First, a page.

Last mountain priest dies in India’s Sikkim

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An ancient ritual of worshipping Kanchenjunga, the world’s third-highest mountain, has ended with the death of the last Lepcha priest in remote northeast India, reports said Sunday. “The tradition… has ended forever. It is not possible for another person to learn the rituals and take Samdup Taso’s place,” local resident Sherap Lepcha told the The Times Of India. The indigenous Lepcha people of Sikkim have worshipped the Himalayan peak for hundreds of years in an annual ceremony led by direct descendants of the original “bongthing” or priest. But the death of Samdup Taso, 83, has left the Lepchas without a priest to continue prayers for the mountain, which is revered as Sikkim’s guardian deity, the paper reported. Taso had one son who has not become a priest, the newspaper reported, adding that Taso died in his native Nung village in the Dzongu region of north Sikkim on October 31 without anointing a successor.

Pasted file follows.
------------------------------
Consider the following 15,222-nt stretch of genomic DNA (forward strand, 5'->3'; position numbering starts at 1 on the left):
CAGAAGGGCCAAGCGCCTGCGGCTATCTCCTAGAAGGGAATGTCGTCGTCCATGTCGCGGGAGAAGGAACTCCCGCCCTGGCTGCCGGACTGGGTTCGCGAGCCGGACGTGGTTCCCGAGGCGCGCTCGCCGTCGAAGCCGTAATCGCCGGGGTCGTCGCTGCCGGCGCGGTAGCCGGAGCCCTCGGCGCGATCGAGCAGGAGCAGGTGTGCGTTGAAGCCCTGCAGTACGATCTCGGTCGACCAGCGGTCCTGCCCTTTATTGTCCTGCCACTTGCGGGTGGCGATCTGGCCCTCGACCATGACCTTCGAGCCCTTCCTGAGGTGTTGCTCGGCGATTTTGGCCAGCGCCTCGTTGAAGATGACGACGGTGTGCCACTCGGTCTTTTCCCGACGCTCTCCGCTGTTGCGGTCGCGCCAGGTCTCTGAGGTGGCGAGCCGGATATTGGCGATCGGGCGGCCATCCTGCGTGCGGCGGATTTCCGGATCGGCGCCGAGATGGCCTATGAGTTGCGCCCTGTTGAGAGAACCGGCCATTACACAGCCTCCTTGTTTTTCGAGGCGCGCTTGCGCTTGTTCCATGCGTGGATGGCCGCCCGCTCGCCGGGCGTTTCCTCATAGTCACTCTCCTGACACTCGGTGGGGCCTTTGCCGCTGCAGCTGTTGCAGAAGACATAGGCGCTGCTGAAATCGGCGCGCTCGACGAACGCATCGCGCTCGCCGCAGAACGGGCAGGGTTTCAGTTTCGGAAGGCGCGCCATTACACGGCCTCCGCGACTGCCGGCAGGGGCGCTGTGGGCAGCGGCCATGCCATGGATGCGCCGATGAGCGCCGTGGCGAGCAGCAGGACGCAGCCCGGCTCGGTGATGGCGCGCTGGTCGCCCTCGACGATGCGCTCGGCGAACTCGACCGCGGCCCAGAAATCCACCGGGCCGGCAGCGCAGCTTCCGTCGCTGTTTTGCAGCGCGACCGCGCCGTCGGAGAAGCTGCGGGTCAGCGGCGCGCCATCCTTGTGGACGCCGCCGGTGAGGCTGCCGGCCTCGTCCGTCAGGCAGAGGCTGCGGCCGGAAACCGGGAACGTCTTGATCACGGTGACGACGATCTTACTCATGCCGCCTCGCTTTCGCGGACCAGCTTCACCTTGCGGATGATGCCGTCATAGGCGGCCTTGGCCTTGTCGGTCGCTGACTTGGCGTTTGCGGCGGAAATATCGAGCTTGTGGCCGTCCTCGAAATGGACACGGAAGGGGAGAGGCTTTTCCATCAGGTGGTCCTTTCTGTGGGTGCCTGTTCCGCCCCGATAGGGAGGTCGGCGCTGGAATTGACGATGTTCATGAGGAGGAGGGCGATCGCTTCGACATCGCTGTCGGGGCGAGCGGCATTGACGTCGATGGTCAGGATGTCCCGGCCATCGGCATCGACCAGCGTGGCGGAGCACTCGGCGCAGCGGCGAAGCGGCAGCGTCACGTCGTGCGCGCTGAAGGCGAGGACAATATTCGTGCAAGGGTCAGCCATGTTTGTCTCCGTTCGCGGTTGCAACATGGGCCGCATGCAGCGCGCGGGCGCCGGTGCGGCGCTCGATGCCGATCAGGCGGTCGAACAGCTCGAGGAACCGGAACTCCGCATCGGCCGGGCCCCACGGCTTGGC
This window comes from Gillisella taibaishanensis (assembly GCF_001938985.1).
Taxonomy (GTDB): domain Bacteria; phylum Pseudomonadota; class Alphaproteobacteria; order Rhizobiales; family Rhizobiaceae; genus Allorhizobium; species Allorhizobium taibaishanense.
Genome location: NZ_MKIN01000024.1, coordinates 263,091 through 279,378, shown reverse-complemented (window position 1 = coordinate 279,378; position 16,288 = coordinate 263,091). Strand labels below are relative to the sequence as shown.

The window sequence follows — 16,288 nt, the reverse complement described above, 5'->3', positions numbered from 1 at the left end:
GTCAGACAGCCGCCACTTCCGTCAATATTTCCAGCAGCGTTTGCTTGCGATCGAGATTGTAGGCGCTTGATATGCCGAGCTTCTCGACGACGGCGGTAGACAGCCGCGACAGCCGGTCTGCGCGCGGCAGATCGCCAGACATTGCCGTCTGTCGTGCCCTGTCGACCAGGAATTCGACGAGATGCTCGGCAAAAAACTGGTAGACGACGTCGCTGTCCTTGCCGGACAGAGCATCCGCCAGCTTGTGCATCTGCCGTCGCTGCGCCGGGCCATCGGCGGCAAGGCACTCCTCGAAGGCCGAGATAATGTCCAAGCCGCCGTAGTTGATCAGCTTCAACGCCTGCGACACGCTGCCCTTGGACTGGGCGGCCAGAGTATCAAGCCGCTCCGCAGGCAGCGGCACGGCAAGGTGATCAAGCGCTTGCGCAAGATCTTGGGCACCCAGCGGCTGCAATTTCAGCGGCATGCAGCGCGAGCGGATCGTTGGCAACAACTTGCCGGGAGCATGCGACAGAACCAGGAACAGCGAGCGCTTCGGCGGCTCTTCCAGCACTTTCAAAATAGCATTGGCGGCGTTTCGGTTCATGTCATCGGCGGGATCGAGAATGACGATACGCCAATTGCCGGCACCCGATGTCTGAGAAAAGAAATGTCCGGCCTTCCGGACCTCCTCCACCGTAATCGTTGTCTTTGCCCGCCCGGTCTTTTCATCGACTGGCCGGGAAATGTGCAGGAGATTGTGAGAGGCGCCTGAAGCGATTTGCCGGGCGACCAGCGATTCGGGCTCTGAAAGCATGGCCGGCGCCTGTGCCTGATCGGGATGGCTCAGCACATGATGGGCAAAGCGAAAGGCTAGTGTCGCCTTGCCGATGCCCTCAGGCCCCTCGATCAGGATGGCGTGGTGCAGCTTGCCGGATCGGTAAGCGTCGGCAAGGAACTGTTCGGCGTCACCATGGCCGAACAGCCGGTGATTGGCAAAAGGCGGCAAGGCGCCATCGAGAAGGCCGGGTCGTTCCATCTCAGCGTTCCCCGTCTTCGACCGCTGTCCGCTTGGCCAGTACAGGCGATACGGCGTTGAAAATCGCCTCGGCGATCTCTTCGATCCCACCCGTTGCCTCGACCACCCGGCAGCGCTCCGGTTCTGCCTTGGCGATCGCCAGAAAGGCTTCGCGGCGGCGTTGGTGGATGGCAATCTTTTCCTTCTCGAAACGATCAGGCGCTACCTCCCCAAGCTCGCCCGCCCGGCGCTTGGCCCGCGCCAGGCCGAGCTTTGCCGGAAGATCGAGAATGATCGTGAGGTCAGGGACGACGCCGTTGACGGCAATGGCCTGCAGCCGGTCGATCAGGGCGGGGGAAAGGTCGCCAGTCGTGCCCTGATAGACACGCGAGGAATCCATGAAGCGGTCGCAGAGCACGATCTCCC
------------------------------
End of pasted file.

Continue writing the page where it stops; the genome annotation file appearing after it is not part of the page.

The Lepchas are seen as the original inhabitants of Sikkim, a tiny former kingdom nestled between Nepal, Tibet and Bhutan that only became part of India in 1975.
“Taso, believed to be a descendant of the first ‘bongthing’, used to lead (the) elaborate rituals that would commence with overnight prayers at his residence,” the Times reported. Details of the Lepcha creation myth vary, but the Calcutta Telegraph in its report on Taso’s death said locals believed that the first Lepcha couple had been made from fresh snows at Kanchenjunga’s summit. The British climbers who conquered Kanchenjunga in 1955 stopped just short of the peak out of respect for the Sikkimese belief that the spot is sacred, and other expeditions have since followed suit.
The mountain, measuring 28,169 feet, straddles Sikkim’s western border with Nepal, and tourists from around the world travel to the region to admire its distant peaks from viewpoints and hotel balconies. Sikkim was controlled by “chogkals” (kings) until 1975, when India intervened after an uprising against the monarchy by the majority-Nepali population who migrated into the region in the 19th century. The Times reported that about 55,000 Lepcha people remain in Sikkim, 800 years after they settled near the base of Kanchenjunga. It said many Lepchas had turned from nature-worship to Buddhism or Christianity, and that ceremonies devoted to Kanchenjunga had become rare in recent decades. Reports said that Taso died after mild earthquake tremors shook the region. Sikkim was hit by a severe quake in September that killed at least 100 people.